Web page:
The case law makes it clear that, in considering whether leave should be granted under rule 53.08, a trial judge must grant leave unless to do so will cause prejudice that cannot be overcome by an adjournment or costs. See Marchand (Litigation Guardian of) v. The Public General Hospital Society of Chatham (2000), 2000 CanLII 16946 (ON CA), 51 OR (3d) 97 (ON CA). As noted in the Iannarella decision, this mandatory orientation is understandable, since relevant evidence, including surveillance, is ordinarily admissible.”
Ultimately, Justice McKelvey allowed the Defendant to rely on the surveillance evidence only for the purposes of impeachment. The present circumstances before Court was distinguished with Iannarella because the trial not yet begun and neither party had taken any steps at trial which could result in prejudice by not knowing that this evidence may be introduced.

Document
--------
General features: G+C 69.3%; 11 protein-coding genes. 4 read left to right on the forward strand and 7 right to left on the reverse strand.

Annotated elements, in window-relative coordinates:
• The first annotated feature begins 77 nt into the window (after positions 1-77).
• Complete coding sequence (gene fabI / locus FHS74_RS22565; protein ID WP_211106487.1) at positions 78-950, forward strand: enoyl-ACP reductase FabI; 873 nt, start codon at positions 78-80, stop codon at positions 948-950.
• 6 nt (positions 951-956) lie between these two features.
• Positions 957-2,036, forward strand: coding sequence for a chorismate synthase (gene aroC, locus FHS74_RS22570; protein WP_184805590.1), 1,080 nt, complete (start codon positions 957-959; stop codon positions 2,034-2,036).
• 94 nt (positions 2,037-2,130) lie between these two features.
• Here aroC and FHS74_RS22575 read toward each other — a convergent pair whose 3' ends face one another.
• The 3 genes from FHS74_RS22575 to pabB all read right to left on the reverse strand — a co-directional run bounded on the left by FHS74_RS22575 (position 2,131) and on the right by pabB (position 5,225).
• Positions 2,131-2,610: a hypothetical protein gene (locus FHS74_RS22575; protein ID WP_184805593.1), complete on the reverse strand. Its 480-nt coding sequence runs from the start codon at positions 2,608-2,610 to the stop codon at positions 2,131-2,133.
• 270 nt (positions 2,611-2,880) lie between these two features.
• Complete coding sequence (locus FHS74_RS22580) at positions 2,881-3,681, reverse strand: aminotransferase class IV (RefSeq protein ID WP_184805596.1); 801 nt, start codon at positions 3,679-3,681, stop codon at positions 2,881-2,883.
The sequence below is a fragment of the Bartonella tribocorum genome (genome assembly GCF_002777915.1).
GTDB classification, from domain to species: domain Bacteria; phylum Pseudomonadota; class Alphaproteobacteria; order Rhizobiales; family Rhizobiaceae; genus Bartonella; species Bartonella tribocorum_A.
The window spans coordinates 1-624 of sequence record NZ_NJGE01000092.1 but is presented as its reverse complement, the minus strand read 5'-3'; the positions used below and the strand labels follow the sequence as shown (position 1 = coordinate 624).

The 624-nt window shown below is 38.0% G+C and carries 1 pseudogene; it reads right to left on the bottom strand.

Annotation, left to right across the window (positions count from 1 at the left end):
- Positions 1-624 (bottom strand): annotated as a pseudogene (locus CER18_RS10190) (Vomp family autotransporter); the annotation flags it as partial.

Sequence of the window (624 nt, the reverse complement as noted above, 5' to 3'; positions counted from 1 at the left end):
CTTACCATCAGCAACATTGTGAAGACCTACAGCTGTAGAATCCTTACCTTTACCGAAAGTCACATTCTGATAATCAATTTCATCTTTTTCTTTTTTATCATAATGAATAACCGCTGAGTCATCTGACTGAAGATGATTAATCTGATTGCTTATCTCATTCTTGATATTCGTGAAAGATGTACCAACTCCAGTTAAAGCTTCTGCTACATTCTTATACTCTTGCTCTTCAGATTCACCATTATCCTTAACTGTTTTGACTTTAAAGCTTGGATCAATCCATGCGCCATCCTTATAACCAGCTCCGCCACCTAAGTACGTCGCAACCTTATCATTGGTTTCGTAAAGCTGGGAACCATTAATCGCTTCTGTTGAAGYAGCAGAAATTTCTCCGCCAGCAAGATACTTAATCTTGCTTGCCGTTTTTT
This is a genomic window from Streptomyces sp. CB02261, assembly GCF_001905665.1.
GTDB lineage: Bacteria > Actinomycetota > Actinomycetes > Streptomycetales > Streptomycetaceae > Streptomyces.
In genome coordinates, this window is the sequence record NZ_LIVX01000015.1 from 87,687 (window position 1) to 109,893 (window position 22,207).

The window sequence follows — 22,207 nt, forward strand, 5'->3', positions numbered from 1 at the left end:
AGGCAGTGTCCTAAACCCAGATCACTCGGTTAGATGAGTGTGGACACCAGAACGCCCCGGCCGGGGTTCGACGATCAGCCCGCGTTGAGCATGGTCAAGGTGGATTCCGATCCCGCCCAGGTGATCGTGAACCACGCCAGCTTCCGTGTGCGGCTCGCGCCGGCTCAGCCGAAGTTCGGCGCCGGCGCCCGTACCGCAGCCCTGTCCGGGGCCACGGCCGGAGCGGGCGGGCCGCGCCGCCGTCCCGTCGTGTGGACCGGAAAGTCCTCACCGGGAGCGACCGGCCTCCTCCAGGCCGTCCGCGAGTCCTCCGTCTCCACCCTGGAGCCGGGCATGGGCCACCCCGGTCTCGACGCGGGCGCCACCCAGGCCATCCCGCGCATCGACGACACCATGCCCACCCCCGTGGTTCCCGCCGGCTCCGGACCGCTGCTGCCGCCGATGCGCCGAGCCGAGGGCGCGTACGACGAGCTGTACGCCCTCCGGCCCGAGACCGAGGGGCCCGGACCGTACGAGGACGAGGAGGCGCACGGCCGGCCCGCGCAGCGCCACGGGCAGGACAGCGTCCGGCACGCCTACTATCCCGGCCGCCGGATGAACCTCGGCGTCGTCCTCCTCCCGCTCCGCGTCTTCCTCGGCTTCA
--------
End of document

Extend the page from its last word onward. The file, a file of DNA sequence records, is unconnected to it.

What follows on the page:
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Earlier this year, the Ontario Court of Appeal released a lengthy decision in respect of a party’s obligation to disclose surveillance evidence throughout the litigation process if one intends to rely on such evidence at trial.
The factual background of Iannarella v. Corbett arose from a personal injury claim relating to a rear-end collision that occurred on a snowy winter evening. The Plaintiff claims that he suffered a rotator cuff injury to his left shoulder when the Defendant failed to stop in time before he collided with the Plaintiff’s vehicle. According to the Defendant’s testimony,
“there was nothing further he could have done to avoid the collision and repeatedly said that the accident was caused by “mother nature”. He told Mr. Iannarella at the scene: “Sorry, but I don’t control mother nature.”
While the Defendant may not be in control of mother nature, he was in control of his conduct throughout the proceedings.